The horror film ‘The Invitation’ needed just $7 million to finish at the top of the weakest weekend of the summer at the North American box office, according to studio estimates Sunday.
Directed and co-written by Jessica M. Thompson and starring ‘Game of Thrones’ actor Nathalie Emmanuel, ‘The Invitation’ tells the story of a young woman who after her mother's death discovers dark secrets at her family home in the English countryside.
It debuted on 3,141 screens for Sony and cost just $10 million to make.
Sony also had the No. 2 movie with the Brad Pitt vehicle “Bullet Train,” which brought in an estimated $5.6 million from 3,513 screens in its fourth week, bringing its domestic total to $78.2 million.
Universal’s “Beast,” starring Idris Elba, finished third with $4.9 million in its second week, after making $11.6 million and ranking second in its first.
Elba was also the star of the week’s other major debut, “Three Thousand Years of Longing,” the fantasy epic from “Mad Max” director George Miller, which brought in just $2.9 million on 2,436 screens and finished a distant and disappointing seventh.
The lagging results were no great surprise for this time of year.
“We’re in that what is often the typical August slowdown heading into Labor Day weekend,” said Paul Dergarabedian, the senior media analyst for Comscore. “This was to be expected given the lineup of films this weekend.”
Paramount’s “Top Gun: Maverick” remained in fourth in its 14th weekend in theaters with an additional $4.8 million. It has made over $691 million in North America to date, making it the sixth-highest grossing domestic release of all time.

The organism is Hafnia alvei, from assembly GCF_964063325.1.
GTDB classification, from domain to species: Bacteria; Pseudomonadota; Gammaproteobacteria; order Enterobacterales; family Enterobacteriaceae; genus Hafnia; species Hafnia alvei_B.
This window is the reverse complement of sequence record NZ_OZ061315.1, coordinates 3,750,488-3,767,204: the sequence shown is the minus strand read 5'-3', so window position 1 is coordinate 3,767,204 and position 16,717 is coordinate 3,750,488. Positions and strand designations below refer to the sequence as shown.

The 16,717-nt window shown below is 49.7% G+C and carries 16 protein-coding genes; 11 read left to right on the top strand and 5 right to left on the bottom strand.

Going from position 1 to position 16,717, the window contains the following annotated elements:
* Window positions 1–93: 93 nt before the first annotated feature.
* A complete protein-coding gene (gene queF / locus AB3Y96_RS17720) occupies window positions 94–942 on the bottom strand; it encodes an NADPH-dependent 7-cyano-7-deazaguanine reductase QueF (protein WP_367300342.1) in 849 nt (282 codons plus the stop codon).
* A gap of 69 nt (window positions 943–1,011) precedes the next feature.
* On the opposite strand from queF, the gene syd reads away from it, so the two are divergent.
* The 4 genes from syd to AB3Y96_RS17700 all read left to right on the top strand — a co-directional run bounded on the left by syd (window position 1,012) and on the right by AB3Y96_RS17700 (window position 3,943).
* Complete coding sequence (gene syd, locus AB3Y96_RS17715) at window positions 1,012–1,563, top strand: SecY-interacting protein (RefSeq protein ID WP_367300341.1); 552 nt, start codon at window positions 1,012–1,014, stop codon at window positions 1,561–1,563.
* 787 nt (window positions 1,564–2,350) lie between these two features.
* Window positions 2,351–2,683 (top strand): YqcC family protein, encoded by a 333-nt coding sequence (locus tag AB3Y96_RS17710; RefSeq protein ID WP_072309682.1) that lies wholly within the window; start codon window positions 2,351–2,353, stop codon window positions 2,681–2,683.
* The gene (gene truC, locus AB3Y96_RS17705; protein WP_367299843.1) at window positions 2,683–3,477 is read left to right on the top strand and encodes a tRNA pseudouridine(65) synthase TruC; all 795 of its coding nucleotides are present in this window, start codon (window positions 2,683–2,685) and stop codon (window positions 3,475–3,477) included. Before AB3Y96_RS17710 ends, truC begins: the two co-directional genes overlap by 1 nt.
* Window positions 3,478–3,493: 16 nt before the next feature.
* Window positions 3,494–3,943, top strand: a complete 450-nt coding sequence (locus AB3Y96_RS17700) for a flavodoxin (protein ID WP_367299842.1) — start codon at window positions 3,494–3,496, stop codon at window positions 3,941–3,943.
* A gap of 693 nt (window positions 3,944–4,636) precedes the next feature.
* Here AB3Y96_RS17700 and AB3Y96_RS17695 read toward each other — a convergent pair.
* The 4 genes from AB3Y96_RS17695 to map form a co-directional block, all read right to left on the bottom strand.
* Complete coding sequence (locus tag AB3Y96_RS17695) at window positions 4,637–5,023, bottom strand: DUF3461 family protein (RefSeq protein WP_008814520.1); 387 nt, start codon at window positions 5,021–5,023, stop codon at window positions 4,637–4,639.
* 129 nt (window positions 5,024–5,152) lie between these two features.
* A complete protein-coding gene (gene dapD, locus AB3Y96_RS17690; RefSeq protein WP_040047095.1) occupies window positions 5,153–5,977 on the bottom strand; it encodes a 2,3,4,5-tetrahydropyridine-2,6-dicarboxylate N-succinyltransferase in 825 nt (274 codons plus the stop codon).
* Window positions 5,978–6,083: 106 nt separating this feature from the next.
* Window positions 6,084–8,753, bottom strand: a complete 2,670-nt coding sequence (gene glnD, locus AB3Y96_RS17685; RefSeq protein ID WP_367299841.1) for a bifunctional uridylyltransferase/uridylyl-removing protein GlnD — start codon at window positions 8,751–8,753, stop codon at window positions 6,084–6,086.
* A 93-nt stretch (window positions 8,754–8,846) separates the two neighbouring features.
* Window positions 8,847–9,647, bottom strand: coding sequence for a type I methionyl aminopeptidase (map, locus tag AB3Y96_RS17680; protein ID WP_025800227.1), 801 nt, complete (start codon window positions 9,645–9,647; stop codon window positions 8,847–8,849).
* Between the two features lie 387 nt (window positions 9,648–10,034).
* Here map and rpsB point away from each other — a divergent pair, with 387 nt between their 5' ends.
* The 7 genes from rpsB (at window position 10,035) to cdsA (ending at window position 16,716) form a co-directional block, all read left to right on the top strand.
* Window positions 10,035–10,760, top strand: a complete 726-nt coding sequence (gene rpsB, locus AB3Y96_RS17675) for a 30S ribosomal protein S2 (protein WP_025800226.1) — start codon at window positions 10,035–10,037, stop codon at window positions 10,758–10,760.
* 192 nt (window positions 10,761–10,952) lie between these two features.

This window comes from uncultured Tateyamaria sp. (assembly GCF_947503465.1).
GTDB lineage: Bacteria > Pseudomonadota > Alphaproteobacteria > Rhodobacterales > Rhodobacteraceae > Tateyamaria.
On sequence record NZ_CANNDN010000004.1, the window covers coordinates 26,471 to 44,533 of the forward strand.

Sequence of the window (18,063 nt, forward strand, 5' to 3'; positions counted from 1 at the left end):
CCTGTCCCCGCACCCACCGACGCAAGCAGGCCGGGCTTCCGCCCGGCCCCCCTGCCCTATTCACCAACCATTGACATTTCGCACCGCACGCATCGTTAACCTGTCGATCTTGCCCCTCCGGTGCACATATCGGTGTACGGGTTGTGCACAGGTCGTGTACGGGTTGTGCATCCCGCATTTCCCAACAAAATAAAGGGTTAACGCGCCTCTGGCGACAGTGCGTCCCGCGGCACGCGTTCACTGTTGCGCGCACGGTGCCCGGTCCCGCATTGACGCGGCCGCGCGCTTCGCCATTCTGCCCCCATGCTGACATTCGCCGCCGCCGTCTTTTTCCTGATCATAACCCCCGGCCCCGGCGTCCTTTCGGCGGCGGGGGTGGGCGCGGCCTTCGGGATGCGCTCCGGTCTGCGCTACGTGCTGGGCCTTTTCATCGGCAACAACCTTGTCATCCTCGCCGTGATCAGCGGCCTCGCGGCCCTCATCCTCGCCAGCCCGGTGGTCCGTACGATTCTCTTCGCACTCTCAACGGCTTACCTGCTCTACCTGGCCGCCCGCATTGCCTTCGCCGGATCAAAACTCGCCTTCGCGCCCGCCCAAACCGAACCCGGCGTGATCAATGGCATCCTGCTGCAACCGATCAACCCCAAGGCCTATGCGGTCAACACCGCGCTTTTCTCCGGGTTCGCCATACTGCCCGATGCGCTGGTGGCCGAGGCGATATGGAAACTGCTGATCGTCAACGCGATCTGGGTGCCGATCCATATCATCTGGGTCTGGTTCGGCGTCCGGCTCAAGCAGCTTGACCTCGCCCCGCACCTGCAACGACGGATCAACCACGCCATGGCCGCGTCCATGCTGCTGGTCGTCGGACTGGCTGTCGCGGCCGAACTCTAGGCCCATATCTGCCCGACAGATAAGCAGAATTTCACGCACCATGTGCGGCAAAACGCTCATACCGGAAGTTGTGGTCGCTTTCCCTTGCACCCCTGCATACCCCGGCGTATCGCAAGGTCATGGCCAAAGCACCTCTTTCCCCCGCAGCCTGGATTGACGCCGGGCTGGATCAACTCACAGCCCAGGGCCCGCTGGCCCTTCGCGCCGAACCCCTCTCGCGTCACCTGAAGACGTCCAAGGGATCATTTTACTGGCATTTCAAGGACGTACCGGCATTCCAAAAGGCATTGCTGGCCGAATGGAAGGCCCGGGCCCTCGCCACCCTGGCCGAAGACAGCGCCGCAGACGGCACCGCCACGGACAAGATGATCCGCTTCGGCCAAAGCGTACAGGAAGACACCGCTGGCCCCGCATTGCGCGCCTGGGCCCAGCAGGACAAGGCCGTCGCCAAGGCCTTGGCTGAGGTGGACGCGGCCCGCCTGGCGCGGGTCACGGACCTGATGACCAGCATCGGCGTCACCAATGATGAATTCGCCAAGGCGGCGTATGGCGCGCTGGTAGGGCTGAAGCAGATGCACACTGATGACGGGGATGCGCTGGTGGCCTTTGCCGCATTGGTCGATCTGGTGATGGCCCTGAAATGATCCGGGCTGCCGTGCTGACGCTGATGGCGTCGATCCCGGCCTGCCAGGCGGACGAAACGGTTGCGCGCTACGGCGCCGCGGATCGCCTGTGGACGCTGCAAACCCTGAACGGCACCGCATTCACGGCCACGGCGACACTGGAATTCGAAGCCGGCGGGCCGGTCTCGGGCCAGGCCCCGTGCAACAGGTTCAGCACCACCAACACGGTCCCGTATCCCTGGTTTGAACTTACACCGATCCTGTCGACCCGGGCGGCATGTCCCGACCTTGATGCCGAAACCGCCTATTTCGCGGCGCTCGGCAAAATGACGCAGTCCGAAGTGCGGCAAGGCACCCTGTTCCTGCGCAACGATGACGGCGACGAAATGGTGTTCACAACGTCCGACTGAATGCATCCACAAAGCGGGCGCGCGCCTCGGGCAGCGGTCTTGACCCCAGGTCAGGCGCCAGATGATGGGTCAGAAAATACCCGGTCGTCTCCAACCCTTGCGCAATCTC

Last week's No. 1, “Dragon Ball Super: Super Hero” plunged to fifth in its second weekend with $4.6 million after bringing in $20.1 million in its debut.
The weekend overall saw about $52.7 million in North American ticket sales — the slowest in months. A strong summer has meant that the year-to-date box office is still up significantly from a tepid 2021, but a long drought lies ahead until another surge of expected big earners such as “Halloween Ends” and “Black Adam," which will both be released in October.
Amid the quiet spell at the box office, movie tickets will be just $3 in the vast majority of American theaters as part of a newly launched “National Cinema Day ” on Saturday. Major chains, including AMC and Regal Cinemas, are participating, as are all major film studios.